A little over two decades ago, Stephane Ostiguy and Jean-Francois Gravel met while studying science at McGill University. Neither got their degrees — but they do make some of the best beer in the world at Dieu du Ciel, Montreal’s best craft brewery.
Two Biologists teach Montreal how good craft brews can be
Get Your Glass in Order
There are serious benefits to matching your glass to your beer. Here’s our guide to the different types of glasses and the brews you should sip out of them.
Founder of KelSo Beer Co. and Barrel-Aging Pioneer
We interview Kelly Taylor, owner and operator of KelSo Beer Co., who recently made beer history by becoming the first American brewer to age beer in Jameson’s coveted whiskey barrels.
Drowning in Beer
Only in its seventh year, the American Craft Beer Festival is already the largest beer festival on the East Coast. Unlike the West Coast-dominated Great American Beer Festival, the American Craft Beer Festival isn’t a competition; brewers aren’t asked to pay for their booth space, and they are reimbursed for the beer they serve at the festival. This allows more smaller breweries to attend, and it also makes the festival something of a celebration of beer for beer’s sake.
Founder of Oskar Blues
GP correspondent Will McGough goes for a bike ride with beer pioneer Dale Katechis and ends up with a bloody elbow and an appreciation for the canned beer movement.
The Revolution is Here
If you haven’t yet joined the home brew revolution, you’re missing out on a lot of fun. We test out one starting point, the one gallon home brew kit from Northern Brewer.
Pop the Top With Style
Ten different top poppers for ten different kinds of bottle-opening guys.
A Visit to Tel Aviv's Beer Bazaar
Not far from where Jesus converted water to wine, Israeli craft brewers are trying their hand at beer. GP editor Jeremy Berger tippled quite a few and came away with a good set of recommendations.
Two days of boozy exploration
Good weird beers tend to be the rare finds of the beer world, ones that get secreted away to age in dark cellars or traded with like-minded drinkers for other legendary brews. But every year craft fans get a chance to pay admission to a free-for-all zoo of the wildest ones, captured and served at the raucous drunken atmosphere of the Extreme Beer Festival in Boston, Mass.
A Champion is Crowned
The winners of their respective divisions — Sam Adams, Guinness, Natural Light and Steel Reserve — match up in the Final Four of the Mass Market Beer Tournament, and we crown a champion.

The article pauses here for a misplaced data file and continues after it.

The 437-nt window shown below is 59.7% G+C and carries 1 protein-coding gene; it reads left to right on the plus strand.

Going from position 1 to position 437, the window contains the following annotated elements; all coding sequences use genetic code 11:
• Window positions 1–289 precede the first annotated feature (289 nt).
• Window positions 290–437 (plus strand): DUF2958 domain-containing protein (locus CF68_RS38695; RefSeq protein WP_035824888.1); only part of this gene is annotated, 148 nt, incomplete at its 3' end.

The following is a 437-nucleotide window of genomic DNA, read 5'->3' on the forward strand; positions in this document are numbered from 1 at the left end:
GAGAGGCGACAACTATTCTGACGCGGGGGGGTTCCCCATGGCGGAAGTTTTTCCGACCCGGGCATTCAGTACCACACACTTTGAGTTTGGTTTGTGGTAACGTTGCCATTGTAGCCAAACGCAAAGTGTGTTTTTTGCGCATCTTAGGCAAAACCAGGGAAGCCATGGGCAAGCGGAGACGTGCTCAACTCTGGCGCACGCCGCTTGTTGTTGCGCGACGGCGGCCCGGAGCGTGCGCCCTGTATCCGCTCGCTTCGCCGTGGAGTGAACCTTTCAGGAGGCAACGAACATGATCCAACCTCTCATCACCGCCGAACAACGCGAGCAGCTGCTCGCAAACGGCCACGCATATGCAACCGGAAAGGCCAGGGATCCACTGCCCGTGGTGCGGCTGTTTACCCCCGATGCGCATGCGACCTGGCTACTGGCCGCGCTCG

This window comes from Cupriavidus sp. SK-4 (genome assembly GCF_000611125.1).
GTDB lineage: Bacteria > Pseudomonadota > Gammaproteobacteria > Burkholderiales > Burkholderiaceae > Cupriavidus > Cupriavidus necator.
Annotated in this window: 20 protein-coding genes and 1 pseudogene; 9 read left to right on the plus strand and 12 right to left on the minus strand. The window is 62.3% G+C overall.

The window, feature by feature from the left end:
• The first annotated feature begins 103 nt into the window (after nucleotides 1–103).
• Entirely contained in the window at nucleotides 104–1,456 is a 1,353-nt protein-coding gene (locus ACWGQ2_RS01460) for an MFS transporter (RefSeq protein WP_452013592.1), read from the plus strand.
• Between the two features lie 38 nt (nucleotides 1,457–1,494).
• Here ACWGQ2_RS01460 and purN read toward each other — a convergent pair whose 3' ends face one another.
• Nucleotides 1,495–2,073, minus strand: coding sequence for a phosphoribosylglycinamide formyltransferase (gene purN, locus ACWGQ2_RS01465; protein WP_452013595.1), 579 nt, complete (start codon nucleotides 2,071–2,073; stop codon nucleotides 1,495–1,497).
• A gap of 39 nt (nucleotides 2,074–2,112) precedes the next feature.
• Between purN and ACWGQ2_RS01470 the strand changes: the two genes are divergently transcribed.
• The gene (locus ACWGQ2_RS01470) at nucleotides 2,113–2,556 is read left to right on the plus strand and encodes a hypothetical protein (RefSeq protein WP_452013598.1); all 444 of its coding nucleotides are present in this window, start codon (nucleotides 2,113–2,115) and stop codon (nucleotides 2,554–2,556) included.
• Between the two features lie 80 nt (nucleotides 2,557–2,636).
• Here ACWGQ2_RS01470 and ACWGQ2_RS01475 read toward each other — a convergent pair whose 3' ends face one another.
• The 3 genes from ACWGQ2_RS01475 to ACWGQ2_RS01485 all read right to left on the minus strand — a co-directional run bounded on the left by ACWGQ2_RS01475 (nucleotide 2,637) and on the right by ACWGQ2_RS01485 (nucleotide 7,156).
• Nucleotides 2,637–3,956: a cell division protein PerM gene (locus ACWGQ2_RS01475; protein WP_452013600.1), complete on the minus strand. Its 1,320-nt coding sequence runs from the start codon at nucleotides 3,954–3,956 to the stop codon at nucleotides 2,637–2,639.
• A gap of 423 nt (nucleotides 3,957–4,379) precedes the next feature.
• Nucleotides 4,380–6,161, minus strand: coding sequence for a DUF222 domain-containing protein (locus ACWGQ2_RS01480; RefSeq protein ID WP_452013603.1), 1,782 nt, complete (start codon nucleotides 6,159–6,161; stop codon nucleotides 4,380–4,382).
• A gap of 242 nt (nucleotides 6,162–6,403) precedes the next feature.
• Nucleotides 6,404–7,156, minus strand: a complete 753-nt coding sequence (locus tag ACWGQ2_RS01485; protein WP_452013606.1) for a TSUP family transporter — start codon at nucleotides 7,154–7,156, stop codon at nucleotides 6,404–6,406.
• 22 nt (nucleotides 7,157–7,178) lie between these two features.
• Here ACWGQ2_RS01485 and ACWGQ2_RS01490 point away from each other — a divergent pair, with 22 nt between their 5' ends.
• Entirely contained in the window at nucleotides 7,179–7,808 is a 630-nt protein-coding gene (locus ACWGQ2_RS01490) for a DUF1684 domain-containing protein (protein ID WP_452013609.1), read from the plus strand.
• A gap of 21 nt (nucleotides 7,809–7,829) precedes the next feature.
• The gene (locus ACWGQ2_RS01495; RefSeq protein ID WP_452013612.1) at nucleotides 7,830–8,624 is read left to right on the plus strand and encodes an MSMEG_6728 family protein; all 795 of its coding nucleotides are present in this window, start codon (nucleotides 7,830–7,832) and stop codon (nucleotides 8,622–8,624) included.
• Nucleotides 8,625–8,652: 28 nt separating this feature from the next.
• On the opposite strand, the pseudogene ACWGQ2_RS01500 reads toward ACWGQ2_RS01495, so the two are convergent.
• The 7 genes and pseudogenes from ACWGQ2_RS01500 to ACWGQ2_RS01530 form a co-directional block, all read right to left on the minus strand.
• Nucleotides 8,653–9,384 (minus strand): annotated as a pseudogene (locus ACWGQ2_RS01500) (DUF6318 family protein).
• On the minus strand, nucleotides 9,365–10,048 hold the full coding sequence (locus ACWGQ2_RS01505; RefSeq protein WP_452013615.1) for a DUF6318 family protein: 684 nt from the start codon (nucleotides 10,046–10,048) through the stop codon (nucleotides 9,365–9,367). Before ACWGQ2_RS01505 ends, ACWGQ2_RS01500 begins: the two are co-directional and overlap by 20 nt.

Just buy whichever's cheapest
The battle of the lights: Bud, Corona, Natural, Busch, Coors, Keystone, Michelob, Miller. Who will come out on top — and will we even be able to taste the difference?
In Search of the best ugly gems
Dive bars face a tug-of-war: they’re either worshiped or ostracized. This must stop. Dive bars are just like any other bar — plus or minus a few roaches and/or bathroom stall sex stories — in that “good” or “bad” depends on who’s asking. Whatever your cup of tea, we contest simply that “dive” not be used to describe a place that sucks: it should be a place that sucks with vigor, or with style, or with crassness. Here are the sordid watering holes that our staff believes, in their slightly perverse estimations, capture the true spirit of the dive bar.
The Weirdos Come Out to Play
The top selling malt liquors, ciders and flavored beers in America meet in an NCAA tournament of blind taste tests to find the best in the business. We’re talking about both Bud Light Lime Straw-Ber-Rita and Lime-A-Rita; we’re talking about Bud Light Lime; we’re talking about Colt 45, Steel Reserve, Angry Orchard and Woodchuck. We’re talking about a fiasco.
Libations the world over
We explore drinking culture from around the world to bring you the best five customs and oddities we could find — from beer-chugging Prime Ministers, to drinking and driving (don’t do it), to the biggest party in Iceland and more.
1 Japanese, 1 Dutch, 1 Belgian, 1 Irish, 1 English, 1 Canadian and 2 Mexican Beers Walk Into A Bar...
In the Imported Division of the Mass Market Beer Tournament, our blind tasters pick the their favorites and grant a Final Four berth to the best in the division. This round, it’s between Corona Extra, Guinness, Heineken, Modelo Especial, Labatt Blue, Newcastle Brown Ale, Stella Artois and Sapporo.
Round One of Malted Madness 2014
We kick off the Mass Market Beer Tournament with the Domestic Division. It’s a blind tasting fight to the finish (and a Final Four berth) between Budweiser, Sam Adams, Yuengling, PBR, Miller High Life, Blue Moon, Coors Banquet and PBR.
Wait...Yuengling's not an Import?
Put a Heady Topper next to a Busch. One of the beers is craft, and the other is not. Why? When does a beer stop being craft? Who wrote the current definition, and why did they define craft like they did? Part of the answer, it turns out, involves two breweries you know.
34 Beers. 5 Rounds. 1 Winner.
We got down from our high horse, if only for a second, to judge the best of the generic, watery and cheap mass market beers. How exactly? It has to do with seeding a total of 34 beers into four divisions and holding an NCAA-style tournament of blind tastings in order to declare a winner. Read on for all the details and a preview of next week’s madness.
We Test 10 Huge Imperial IPAs
Over the past 20 years, the way to make a double IPA (otherwise known as DIPA or “imperial IPA”) hasn’t really changed: roughly double the ingredients that would go into a normal IPA and you get a double IPA. As the weather changes, more and more stores begin cellaring their heavy winter stouts and replacing them with these hop- and malt-forward beasts. For those looking to expand their palates, doubles offer the citrus hop and bready malt flavors of regular IPAs, but amplified, and with plenty more complexity to spare. We tasted ten of our favorites.